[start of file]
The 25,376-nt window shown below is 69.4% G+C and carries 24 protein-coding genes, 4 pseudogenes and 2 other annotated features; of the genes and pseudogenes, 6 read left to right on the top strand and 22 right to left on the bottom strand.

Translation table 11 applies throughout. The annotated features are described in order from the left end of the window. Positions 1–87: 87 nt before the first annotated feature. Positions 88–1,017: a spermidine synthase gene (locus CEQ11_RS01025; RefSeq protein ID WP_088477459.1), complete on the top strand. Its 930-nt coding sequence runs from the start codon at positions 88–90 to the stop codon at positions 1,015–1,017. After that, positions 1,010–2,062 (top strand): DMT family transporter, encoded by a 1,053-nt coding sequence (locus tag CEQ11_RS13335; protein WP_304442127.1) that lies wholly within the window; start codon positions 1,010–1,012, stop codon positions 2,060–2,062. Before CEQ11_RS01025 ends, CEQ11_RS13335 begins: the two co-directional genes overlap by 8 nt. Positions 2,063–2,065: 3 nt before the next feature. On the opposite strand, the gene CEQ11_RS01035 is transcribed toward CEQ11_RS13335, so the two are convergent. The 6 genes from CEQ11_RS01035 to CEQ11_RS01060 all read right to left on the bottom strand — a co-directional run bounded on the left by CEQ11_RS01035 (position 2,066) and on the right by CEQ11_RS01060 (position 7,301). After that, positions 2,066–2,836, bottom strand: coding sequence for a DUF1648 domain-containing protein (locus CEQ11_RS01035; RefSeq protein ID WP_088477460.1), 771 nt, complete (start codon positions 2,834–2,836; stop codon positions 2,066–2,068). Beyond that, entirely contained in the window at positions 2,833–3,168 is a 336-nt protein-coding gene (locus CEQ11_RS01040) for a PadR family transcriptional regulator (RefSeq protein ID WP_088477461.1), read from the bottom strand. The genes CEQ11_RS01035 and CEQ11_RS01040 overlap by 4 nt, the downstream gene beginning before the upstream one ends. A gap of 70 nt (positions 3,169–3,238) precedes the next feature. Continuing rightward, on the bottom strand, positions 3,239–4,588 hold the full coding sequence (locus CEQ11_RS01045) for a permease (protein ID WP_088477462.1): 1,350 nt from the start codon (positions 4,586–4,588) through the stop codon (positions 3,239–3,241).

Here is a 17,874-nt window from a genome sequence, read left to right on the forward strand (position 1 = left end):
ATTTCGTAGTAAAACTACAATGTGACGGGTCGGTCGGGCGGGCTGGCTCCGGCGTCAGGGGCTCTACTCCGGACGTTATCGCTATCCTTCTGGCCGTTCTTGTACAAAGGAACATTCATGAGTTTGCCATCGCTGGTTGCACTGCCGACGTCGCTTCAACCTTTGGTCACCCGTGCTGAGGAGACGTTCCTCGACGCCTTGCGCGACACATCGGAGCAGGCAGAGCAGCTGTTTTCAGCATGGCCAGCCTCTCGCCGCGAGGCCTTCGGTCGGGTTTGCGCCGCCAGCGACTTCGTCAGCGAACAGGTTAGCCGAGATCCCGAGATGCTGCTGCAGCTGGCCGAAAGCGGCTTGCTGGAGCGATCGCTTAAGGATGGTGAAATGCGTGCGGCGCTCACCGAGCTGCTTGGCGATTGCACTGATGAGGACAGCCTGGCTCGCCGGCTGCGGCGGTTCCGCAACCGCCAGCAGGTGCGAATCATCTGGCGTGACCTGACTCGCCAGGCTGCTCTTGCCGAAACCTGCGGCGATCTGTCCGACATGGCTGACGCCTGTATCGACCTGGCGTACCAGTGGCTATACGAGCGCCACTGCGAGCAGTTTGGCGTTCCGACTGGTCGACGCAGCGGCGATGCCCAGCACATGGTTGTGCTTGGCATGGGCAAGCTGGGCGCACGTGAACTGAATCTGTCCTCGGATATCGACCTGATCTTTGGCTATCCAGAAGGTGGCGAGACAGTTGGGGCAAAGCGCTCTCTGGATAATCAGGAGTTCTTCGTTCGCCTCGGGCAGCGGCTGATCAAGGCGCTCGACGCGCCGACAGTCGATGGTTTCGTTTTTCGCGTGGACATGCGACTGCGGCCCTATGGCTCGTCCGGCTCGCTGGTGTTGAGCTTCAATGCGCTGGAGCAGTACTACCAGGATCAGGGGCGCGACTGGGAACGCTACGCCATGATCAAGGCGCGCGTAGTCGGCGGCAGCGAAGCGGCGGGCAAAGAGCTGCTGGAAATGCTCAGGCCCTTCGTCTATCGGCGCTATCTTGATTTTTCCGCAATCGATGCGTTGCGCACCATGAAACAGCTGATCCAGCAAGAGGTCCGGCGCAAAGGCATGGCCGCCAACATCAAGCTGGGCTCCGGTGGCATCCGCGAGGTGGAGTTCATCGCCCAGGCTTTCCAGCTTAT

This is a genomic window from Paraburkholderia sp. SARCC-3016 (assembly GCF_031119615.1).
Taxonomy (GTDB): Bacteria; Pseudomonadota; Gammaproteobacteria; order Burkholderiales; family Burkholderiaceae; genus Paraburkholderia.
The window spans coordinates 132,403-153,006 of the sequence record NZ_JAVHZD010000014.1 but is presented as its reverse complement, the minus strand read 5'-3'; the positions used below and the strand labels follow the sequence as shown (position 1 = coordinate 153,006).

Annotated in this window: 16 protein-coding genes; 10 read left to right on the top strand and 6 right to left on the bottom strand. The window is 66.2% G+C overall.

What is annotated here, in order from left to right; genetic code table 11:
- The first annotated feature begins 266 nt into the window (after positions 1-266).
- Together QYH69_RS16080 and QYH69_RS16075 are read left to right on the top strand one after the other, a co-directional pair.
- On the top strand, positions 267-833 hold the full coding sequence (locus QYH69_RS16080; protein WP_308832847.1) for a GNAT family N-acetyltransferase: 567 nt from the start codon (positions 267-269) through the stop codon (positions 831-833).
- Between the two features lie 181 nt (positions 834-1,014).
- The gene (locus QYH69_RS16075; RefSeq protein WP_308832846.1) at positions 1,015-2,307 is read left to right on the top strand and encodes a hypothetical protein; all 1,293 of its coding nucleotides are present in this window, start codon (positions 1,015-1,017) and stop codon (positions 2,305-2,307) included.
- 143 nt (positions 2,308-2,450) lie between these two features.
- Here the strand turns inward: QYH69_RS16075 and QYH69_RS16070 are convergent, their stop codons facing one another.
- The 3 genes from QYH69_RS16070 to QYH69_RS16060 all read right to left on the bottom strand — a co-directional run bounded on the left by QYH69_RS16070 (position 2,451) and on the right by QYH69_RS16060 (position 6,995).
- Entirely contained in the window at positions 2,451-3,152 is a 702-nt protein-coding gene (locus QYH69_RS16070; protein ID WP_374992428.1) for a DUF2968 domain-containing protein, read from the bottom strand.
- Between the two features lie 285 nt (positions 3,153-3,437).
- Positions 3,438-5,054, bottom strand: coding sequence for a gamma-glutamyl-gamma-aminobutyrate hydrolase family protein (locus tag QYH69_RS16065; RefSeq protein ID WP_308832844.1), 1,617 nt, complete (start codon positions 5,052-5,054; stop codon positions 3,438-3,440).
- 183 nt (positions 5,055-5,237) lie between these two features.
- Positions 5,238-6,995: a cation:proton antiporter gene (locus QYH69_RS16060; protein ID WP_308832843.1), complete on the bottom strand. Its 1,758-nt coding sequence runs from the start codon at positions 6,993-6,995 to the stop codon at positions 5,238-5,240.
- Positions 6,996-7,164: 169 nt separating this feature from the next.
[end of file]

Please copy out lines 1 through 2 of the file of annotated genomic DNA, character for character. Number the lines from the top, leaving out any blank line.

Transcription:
The 25,376-nt window shown below is 69.4% G+C and carries 24 protein-coding genes, 4 pseudogenes and 2 other annotated features; of the genes and pseudogenes, 6 read left to right on the top strand and 22 right to left on the bottom strand.

Translation table 11 applies throughout. The annotated features are described in order from the left end of the window. Positions 1–87: 87 nt before the first annotated feature. Positions 88–1,017: a spermidine synthase gene (locus CEQ11_RS01025; RefSeq protein ID WP_088477459.1), complete on the top strand. Its 930-nt coding sequence runs from the start codon at positions 88–90 to the stop codon at positions 1,015–1,017. After that, positions 1,010–2,062 (top strand): DMT family transporter, encoded by a 1,053-nt coding sequence (locus tag CEQ11_RS13335; protein WP_304442127.1) that lies wholly within the window; start codon positions 1,010–1,012, stop codon positions 2,060–2,062. Before CEQ11_RS01025 ends, CEQ11_RS13335 begins: the two co-directional genes overlap by 8 nt. Positions 2,063–2,065: 3 nt before the next feature. On the opposite strand, the gene CEQ11_RS01035 is transcribed toward CEQ11_RS13335, so the two are convergent. The 6 genes from CEQ11_RS01035 to CEQ11_RS01060 all read right to left on the bottom strand — a co-directional run bounded on the left by CEQ11_RS01035 (position 2,066) and on the right by CEQ11_RS01060 (position 7,301). After that, positions 2,066–2,836, bottom strand: coding sequence for a DUF1648 domain-containing protein (locus CEQ11_RS01035; RefSeq protein ID WP_088477460.1), 771 nt, complete (start codon positions 2,834–2,836; stop codon positions 2,066–2,068). Beyond that, entirely contained in the window at positions 2,833–3,168 is a 336-nt protein-coding gene (locus CEQ11_RS01040) for a PadR family transcriptional regulator (RefSeq protein ID WP_088477461.1), read from the bottom strand. The genes CEQ11_RS01035 and CEQ11_RS01040 overlap by 4 nt, the downstream gene beginning before the upstream one ends. A gap of 70 nt (positions 3,169–3,238) precedes the next feature. Continuing rightward, on the bottom strand, positions 3,239–4,588 hold the full coding sequence (locus CEQ11_RS01045) for a permease (protein ID WP_088477462.1): 1,350 nt from the start codon (positions 4,586–4,588) through the stop codon (positions 3,239–3,241).